At best, these tests are diversionary; at worst, they narrow curriculum and work against inventive and innovative thinking. They also represent a measurement system that is silent on questions of equity.
"...given the sampling and measurement flaws in the rankings and their negligible role in assessing the overall quality of education systems, much less the strength of economies. Whether or not the United States continues to rank high on competitiveness, international test scores will remain virtually irrelevant."-Angela
The ranking of the United States on international tests of science and mathematics continues to fuel rhetoric about economic competitiveness and shortages of scientists and engineers, despite the fact that the United States consistently ranks first, or among the top countries, in competitiveness. Moreover, there is little evidence of shortages of scientists and engineers to fill traditional science, technology, engineering, and math (STEM) jobs. It is sometimes argued, however, that these apparent strengths are fragile and we should not assume that because the numbers look good now they will continue to look good in the future. That is a fair argument--none of us can predict long-term economic and scientific strength with any degree of certainty. But we do know that, regardless of the outcome, it will not be international test-score rankings that make the difference.
The irrelevance of test-score rankings is illustrated in reports of the IMD (a global business school in Switzerland) and the World Economic Forum, which rank countries by international competitiveness. The rankings are based on a set of variables chosen to reflect current knowledge about what is most important in determining competitiveness. These variables include, for example, the soundness of the economy and financial sector; business sophistication; innovation; the quality and fairness of governmental and private institutions; market efficiency; basic, technological, and scientific infrastructure; and the overall strength of the education system (primarily capacity and access at all levels of education). International test-score rank was only one of the 113 criteria used by the IMD to measure these variables. Performance on international test-score comparisons was not even mentioned among the 114 criteria used by the World Economic Forum--and for good reason, given the sampling and measurement flaws in the rankings and their negligible role in assessing the overall quality of education systems, much less the strength of economies. Whether or not the United States continues to rank high on competitiveness, international test scores will remain virtually irrelevant.
The test-score rankings also have little value in predicting whether a country will produce an "adequate" supply of scientists and engineers. The U.S. rank on test-score comparisons is often interpreted as a proxy for a shortage of talent in STEM fields, despite strong evidence that the United States has a large supply of students capable of going into those fields. It is true that many talented students choose not to enter STEM fields and many others who receive degrees in these fields choose not to work in them. A study conducted by Anthony P. Carnevale and colleagues at Georgetown University, for example, found that only a fourth of high school students who score in the top quartile in mathematics choose to enter a STEM major in college; only half the students who start with a STEM major graduate with that major; and fewer than half the students who graduate with a STEM major are actually working in STEM fields 10 years later. These students, instead, have entered other fields, including architecture, business, finance, or medicine. The point is that the attrition from traditional STEM fields does not reflect a lack of U.S. talent or training in these fields, but rather such factors as interests, salary differentials, a weak economy, or outsourcing of jobs because of lower wages outside the United States. Apple is unlikely to hire U.S. workers to replace the hundreds of thousands of workers outside the United States who are manufacturing and assembling component parts for its products because of more correct answers on a math test.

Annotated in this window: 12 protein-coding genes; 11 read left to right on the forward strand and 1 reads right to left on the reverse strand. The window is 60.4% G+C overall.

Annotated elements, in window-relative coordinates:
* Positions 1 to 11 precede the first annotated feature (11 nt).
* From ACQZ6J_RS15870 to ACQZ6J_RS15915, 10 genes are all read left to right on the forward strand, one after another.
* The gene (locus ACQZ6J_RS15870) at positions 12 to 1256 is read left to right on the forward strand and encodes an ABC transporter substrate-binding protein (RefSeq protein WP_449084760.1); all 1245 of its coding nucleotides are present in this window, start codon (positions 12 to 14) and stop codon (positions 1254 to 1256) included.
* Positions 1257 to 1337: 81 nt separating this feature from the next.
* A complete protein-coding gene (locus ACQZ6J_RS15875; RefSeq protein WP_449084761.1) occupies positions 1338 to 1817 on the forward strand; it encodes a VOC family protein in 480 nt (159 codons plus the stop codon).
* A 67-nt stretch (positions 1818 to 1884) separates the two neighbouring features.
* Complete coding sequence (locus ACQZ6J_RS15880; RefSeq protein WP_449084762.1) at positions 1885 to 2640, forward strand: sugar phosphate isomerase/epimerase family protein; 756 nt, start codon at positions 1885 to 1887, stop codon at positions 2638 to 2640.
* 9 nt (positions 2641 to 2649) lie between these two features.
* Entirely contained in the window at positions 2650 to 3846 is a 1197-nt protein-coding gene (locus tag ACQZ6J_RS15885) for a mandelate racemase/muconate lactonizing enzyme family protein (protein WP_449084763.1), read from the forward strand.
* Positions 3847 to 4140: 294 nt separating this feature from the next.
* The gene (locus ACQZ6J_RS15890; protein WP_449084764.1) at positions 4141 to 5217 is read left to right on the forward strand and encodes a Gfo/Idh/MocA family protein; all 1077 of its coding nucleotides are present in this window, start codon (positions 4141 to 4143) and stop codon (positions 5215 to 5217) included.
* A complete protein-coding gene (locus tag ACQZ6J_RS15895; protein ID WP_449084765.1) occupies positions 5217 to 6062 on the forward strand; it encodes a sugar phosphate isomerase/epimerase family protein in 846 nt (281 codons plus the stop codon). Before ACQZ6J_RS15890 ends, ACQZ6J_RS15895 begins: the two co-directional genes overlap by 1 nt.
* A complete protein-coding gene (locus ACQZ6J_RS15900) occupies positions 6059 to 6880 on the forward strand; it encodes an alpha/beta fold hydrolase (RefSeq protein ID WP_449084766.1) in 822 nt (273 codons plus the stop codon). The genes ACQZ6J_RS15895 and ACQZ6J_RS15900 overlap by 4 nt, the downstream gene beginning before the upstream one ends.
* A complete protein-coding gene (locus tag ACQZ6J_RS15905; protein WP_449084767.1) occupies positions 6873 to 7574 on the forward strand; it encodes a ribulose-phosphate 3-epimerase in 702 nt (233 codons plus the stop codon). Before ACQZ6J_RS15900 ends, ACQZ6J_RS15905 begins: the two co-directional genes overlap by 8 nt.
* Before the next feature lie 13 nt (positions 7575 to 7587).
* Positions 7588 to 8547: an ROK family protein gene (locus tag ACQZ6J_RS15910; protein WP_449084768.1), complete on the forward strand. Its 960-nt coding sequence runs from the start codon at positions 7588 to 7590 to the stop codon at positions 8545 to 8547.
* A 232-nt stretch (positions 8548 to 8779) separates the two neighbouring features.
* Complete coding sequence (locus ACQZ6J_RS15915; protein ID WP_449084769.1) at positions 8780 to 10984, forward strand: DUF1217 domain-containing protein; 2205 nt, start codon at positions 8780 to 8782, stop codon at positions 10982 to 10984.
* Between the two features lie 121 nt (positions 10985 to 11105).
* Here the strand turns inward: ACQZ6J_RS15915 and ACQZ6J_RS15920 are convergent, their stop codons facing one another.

The United States currently has an ample supply of workers to fill traditional STEM jobs. Carnevale and colleagues, however, frame the question differently and see a potential for future shortages. They ask whether the country can produce a skilled labor force large enough to fill both the traditional STEM jobs as well as the large number of other jobs that might draw on similar skills, such as finance and medicine, taking into account projected retirement rates, possible reductions in foreign-born workers, and a future growth in STEM jobs at sub-baccalaureate as well as higher levels of education.
Whether or not the predicted shortages occur, the international test-score comparisons have become a diversion that detracts attention from the factors that can make a difference in scientific innovation and competitiveness. Indeed, the increasing focus on test scores has led to scripted learning and narrowing of the curriculum--trends that are inconsistent with an approach that encourages problem solving and innovation. That focus is also inconsistent with educational approaches designed to give students a broad set of skills that will contribute to their effectiveness in the workplace and is likely to be counterproductive in both attracting and retaining students in STEM fields.
The focus on test scores also detracts attention from the serious underrepresentation of low-income populations in STEM and the larger problem that underrepresentation illustrates--the growing gap in income and access. The gap will not be narrowed by rhetoric about international test-score rankings.